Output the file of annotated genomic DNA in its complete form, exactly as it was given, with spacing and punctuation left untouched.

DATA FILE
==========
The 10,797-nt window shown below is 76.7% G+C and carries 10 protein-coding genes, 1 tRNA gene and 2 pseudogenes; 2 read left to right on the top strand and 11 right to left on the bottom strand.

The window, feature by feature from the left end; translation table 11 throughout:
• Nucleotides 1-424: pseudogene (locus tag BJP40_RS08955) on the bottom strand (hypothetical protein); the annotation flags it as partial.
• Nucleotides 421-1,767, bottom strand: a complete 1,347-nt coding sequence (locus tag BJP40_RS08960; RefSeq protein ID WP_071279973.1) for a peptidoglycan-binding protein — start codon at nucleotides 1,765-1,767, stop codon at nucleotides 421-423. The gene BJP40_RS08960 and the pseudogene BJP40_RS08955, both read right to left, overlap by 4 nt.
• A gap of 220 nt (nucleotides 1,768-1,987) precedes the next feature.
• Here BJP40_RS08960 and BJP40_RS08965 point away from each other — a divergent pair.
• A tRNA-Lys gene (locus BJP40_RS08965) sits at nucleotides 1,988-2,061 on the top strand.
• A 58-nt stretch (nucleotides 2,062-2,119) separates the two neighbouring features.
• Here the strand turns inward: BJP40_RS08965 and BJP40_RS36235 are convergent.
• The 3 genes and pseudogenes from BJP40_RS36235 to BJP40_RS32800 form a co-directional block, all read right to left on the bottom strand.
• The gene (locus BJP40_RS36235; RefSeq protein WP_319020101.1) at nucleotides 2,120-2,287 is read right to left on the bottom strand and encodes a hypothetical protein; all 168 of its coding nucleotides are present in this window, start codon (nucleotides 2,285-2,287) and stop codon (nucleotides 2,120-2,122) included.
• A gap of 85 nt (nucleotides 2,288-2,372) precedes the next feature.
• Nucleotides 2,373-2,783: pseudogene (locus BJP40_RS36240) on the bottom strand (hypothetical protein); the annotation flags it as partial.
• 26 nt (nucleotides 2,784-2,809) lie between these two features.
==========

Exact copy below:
The 10,797-nt window shown below is 76.7% G+C and carries 10 protein-coding genes, 1 tRNA gene and 2 pseudogenes; 2 read left to right on the top strand and 11 right to left on the bottom strand.

The window, feature by feature from the left end; translation table 11 throughout:
• Nucleotides 1-424: pseudogene (locus tag BJP40_RS08955) on the bottom strand (hypothetical protein); the annotation flags it as partial.
• Nucleotides 421-1,767, bottom strand: a complete 1,347-nt coding sequence (locus tag BJP40_RS08960; RefSeq protein ID WP_071279973.1) for a peptidoglycan-binding protein — start codon at nucleotides 1,765-1,767, stop codon at nucleotides 421-423. The gene BJP40_RS08960 and the pseudogene BJP40_RS08955, both read right to left, overlap by 4 nt.
• A gap of 220 nt (nucleotides 1,768-1,987) precedes the next feature.
• Here BJP40_RS08960 and BJP40_RS08965 point away from each other — a divergent pair.
• A tRNA-Lys gene (locus BJP40_RS08965) sits at nucleotides 1,988-2,061 on the top strand.
• A 58-nt stretch (nucleotides 2,062-2,119) separates the two neighbouring features.
• Here the strand turns inward: BJP40_RS08965 and BJP40_RS36235 are convergent.
• The 3 genes and pseudogenes from BJP40_RS36235 to BJP40_RS32800 form a co-directional block, all read right to left on the bottom strand.
• The gene (locus BJP40_RS36235; RefSeq protein WP_319020101.1) at nucleotides 2,120-2,287 is read right to left on the bottom strand and encodes a hypothetical protein; all 168 of its coding nucleotides are present in this window, start codon (nucleotides 2,285-2,287) and stop codon (nucleotides 2,120-2,122) included.
• A gap of 85 nt (nucleotides 2,288-2,372) precedes the next feature.
• Nucleotides 2,373-2,783: pseudogene (locus BJP40_RS36240) on the bottom strand (hypothetical protein); the annotation flags it as partial.
• 26 nt (nucleotides 2,784-2,809) lie between these two features.